Thesis statement: Piña fabric, which came from pineapple, leaves that undergone a six-stage process, was used as a material for a lot of things, and was an industry that contributed to Philippine economy.
I. The pineapple fiber used in making the piña cloth came from the native variety of pineapples, the red Spanish. [TO BE CHECKED. MAKE A MORE GENERAL HEAING FOR PINA’S HISTORY.]
II. The piña cloth, that delicate, precious fabric, is the amazing result of tedious labor and saintly patience. A. There are basically six stages in making a piña cloth. 1. The six stages in making the piña cloth start with planting. 2. The second stage is hand-stripping or pag-kigui. 3. The knotting or pagpanug-ot is the third stage.
4. Warping, or pag-sab-ong is the fourth stage of piña cloth making. 5. The fifth stage is bobbining or pag-talingyas.
6. The last stage in making piña cloth is weaving. B. More intricate and elaborate design compositions are done on the piña fabric through embroidery, dyeing, crocheting, and suk-suk. 1. The traditional garments made from piña cloth were ornamented with embroidery so as to make them more competitive in the market. 2. Crocheting also became popular as an additive to a more intricately designed piña cloth. 3. Dyeing, or coloring the fabric, is the newest, most elegant, yet simplest way of decorating piña cloth. 4. Piña cloth was usually embellished with designs done in suk-suk.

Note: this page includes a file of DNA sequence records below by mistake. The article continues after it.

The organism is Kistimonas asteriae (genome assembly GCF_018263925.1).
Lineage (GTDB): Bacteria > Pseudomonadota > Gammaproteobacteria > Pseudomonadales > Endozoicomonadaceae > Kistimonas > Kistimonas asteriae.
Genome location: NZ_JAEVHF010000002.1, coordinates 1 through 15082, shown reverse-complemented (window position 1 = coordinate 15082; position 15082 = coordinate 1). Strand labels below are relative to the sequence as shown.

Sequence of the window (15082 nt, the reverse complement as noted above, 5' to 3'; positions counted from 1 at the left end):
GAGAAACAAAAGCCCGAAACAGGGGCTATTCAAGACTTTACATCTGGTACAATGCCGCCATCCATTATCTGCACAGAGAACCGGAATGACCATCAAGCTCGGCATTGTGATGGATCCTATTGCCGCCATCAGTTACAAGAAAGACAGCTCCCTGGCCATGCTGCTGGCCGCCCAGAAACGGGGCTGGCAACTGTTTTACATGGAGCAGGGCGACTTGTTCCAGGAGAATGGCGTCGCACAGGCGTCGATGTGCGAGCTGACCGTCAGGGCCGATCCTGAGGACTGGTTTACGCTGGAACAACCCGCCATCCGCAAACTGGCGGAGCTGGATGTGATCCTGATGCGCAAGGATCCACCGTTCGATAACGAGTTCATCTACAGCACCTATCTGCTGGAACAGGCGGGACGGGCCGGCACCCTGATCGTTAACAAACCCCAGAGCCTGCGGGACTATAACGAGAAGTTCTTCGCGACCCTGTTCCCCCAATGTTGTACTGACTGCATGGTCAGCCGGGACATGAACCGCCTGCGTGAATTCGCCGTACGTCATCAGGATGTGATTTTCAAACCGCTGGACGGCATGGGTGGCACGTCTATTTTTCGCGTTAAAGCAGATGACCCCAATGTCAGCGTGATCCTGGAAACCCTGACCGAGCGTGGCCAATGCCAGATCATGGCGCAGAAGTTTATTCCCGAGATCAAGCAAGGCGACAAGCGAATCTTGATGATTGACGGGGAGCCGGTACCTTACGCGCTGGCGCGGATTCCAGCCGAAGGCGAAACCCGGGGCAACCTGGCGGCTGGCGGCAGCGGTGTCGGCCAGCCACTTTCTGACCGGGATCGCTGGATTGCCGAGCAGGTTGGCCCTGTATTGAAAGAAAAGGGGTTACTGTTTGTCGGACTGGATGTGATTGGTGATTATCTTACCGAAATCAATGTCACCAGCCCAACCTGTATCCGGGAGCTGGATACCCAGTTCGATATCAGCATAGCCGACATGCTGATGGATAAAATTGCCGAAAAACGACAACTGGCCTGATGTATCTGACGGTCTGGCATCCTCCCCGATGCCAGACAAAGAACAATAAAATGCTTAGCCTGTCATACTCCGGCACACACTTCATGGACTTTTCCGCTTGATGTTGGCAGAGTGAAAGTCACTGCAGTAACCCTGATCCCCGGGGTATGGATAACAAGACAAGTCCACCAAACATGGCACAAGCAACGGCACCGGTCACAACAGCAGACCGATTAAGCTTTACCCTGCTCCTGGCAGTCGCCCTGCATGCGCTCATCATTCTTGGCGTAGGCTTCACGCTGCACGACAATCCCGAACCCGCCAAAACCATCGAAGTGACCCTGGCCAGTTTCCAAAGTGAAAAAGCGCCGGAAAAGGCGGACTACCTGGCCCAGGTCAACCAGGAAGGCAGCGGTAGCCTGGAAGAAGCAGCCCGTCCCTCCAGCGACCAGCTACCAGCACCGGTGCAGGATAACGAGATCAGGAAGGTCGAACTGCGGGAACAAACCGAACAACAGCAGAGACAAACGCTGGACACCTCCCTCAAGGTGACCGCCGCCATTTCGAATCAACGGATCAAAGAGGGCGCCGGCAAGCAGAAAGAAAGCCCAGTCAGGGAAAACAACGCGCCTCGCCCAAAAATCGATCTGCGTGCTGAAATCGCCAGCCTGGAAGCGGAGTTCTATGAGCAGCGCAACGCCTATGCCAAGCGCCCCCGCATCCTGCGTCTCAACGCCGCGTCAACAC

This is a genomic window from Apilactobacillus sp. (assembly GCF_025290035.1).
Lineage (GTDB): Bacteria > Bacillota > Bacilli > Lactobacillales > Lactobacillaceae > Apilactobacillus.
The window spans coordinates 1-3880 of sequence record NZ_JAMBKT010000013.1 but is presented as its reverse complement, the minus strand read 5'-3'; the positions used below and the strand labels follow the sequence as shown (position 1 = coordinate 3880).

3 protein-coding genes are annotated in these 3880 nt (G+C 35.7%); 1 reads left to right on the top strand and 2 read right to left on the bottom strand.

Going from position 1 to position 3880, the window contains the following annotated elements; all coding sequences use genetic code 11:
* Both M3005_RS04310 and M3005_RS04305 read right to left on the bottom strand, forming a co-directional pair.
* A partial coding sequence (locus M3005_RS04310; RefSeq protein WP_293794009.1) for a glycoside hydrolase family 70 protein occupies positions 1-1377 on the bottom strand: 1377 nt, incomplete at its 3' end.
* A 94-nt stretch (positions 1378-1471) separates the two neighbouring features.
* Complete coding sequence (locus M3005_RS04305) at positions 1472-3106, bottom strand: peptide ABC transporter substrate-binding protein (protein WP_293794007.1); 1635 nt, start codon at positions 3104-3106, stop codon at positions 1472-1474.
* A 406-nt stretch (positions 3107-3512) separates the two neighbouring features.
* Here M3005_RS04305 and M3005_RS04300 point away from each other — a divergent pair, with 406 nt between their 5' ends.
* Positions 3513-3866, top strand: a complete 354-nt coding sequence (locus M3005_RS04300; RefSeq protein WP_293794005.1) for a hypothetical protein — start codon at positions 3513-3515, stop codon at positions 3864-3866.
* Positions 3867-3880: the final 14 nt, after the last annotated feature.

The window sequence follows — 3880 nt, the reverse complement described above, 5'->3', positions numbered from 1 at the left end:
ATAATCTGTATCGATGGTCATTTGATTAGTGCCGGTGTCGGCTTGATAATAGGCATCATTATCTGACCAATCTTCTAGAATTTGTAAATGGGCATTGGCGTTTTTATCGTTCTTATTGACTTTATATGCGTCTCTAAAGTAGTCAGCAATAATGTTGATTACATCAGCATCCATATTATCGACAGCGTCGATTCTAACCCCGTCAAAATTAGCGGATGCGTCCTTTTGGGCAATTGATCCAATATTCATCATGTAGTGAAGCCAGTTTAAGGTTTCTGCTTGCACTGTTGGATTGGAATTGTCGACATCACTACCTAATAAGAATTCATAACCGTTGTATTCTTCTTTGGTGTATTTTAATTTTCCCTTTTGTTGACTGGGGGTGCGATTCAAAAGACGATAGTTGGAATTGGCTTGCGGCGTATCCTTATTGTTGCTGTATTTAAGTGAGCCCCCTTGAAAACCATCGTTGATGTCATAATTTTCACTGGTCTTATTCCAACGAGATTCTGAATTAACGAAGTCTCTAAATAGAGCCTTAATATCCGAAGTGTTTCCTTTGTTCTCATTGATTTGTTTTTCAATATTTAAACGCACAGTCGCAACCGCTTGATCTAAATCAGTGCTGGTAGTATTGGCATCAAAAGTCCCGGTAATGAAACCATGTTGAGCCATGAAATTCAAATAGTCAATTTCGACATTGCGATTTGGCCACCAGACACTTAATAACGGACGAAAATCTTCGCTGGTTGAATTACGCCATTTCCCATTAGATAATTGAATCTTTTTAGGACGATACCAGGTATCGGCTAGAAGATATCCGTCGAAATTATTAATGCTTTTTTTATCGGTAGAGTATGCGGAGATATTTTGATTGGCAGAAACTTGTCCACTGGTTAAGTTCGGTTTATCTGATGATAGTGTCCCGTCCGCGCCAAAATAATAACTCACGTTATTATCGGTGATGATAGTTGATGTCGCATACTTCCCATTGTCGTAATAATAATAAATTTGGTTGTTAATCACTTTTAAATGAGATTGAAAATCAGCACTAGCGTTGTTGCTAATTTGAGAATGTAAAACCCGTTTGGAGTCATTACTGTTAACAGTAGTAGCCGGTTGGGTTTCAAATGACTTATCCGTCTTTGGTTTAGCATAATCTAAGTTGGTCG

III. Piña, which was known as a material for barongs and gowns, was also used today as a material for other handicrafts and quality things. A. Barong, a symbol of national pride of Filipino men, is made from piña cloth, and is also elaborately embroidered with geometric designs, and dyed with neutral and vibrant colors. B. The upper part of baro’t saya is made from piña cloth, thus making it a little stiff but still soft and comfortable...